I remember the night when I was all awake even though it was already 1 in the morning and my flight to Riyadh was in eight hours. I stood there, my bunker of a suitcase open and a bunch of my stuff spread all over the room. I had 20 kilograms available, a ton of things and I was traveling to a place where I have never been before. So naturally, I was asking myself: What am I really supposed to bring with me and what to leave behind (aside from the obvious sun glasses and sun screen)?
For those of you who might face the same issue, I have come up with a list of things that I did bring and some things that I wish I would have brought. If any of my local readers think I have forgotten something, please feel free to let me know in the comments! 🙂
1. Warm clothes
Yes, I know that Saudi Arabia is as hot as hell and that the country is in the middle of the desert but hey, there is such a thing as winter in this country, too! Starting in October it will become significantly cooler and you will need more than just summer dresses, shorts and t- shirts. I suggest you bring a jacket or two and some warm sweaters. Fifteen degrees celsius in this country are way cooler than anywhere in Europe.
2. An umbrella
Again, I know that we live in the middle of sun and sand but it does actually rain here. The thing is that once it does rain here, it rains PROPERLY. So properly that if you have a pavilion standing in your garden that has a roof made of fabric, chances are that roof will not survive the rainfall, even though the rain here usually last for maybe 15-20 minutes. Sometimes longer though. You may also consider bringing appropriate jackets and water resistant shoes for such a case.
3. Proper shoes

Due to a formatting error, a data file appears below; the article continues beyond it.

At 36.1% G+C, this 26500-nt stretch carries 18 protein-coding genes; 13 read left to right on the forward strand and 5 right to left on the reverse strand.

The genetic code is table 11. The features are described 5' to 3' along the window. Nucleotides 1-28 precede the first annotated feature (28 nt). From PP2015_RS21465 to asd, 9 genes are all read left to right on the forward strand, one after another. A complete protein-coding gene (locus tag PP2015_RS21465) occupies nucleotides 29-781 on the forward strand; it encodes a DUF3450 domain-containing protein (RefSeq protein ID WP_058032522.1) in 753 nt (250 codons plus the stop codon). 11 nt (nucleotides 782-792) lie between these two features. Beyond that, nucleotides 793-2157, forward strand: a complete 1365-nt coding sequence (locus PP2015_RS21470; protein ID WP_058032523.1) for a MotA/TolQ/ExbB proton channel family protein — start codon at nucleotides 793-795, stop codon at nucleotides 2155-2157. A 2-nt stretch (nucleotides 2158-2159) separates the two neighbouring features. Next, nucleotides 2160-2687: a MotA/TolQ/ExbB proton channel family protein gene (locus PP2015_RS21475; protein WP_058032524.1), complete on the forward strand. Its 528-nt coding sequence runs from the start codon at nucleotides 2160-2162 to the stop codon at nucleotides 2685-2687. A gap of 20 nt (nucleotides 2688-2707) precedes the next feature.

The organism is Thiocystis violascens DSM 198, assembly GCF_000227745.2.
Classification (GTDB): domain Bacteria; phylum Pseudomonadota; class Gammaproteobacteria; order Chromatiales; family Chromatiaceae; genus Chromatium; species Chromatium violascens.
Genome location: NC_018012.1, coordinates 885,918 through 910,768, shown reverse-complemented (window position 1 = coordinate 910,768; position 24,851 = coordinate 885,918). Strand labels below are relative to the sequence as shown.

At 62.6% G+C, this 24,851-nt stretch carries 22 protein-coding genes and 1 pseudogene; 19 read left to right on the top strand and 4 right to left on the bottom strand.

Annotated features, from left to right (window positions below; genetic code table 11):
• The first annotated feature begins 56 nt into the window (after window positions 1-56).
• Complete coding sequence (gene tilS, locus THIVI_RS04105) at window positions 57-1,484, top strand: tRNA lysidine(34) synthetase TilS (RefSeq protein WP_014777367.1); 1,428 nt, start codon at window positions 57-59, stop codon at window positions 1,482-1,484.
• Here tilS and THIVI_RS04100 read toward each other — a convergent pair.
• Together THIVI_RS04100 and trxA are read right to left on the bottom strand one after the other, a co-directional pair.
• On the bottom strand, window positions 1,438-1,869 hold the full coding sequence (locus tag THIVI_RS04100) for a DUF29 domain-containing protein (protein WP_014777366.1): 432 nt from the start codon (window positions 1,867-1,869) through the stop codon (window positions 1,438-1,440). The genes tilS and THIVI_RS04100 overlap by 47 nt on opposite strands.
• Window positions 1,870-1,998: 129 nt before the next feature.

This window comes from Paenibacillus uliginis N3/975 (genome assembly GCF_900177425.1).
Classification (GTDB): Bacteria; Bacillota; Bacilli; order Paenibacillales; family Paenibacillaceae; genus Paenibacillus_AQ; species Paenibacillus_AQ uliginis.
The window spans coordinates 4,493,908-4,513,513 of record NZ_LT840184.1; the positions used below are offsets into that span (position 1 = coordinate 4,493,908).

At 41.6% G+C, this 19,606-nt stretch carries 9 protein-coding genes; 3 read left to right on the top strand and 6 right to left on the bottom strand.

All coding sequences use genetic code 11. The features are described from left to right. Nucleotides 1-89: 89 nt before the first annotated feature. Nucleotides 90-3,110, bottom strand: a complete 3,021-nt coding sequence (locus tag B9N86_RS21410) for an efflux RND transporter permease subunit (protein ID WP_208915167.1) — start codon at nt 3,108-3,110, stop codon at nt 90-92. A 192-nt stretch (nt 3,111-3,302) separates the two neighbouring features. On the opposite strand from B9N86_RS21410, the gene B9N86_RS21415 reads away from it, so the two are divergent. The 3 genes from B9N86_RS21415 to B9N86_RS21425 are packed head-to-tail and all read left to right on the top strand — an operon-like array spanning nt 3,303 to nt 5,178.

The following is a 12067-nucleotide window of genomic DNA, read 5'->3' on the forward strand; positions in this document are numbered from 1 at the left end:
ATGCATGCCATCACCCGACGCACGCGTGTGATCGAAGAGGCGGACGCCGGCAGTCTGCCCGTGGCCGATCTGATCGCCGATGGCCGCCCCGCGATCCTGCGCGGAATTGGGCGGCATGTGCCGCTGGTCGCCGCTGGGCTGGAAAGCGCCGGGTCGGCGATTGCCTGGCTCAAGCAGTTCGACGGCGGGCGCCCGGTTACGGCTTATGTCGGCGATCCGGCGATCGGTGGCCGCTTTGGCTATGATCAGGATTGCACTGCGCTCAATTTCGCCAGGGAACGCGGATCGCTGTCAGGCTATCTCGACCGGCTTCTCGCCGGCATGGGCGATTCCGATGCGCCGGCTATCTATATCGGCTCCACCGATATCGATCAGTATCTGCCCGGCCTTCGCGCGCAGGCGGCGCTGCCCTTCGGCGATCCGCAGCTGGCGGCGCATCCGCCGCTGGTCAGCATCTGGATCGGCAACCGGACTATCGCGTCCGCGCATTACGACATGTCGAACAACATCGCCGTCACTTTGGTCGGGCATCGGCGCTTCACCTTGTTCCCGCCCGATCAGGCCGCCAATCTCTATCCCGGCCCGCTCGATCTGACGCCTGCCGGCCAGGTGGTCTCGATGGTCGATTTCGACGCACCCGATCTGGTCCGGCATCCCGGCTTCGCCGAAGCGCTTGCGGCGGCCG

There are not many sidewalks here and if you live in a compound, chances are you will not be outside very much because you let the negative media brain wash you into believing that walking on the streets in this country is extremely dangerous (spoiler alert: it isn’t!). If you are courageous enough though and do go outside to walk you will find that the streets are not in the best condition and there might be the one or the other hurdle to overcome. As you can guess, this point is dedicated especially to the ladies: Fortget about the high heels and bring sneakers or moccasins. That will be much more practical.
4. Conservative clothes
Saudi culture is very different from the western one. Even though you can find western clothes in every shop here in Riyadh, you would not necessarily wear them openly in public. It is advisable for men to wear long pants while women will be obligated to wear an abaya or a long, wide dress when outside. However, you might consider some modest every day life clothes in case you are invited to the house of a local family. It is very likely that they will appreciate if you dress modestly, meaning no shorts or strapless tops or anything of that sort. Just try and look presentable. Presentable the Arab way. All that may certainly depend on the people you are visiting, whether they are conservative or not, but it still might be useful to keep these cultural differences in mind. After all, you never know.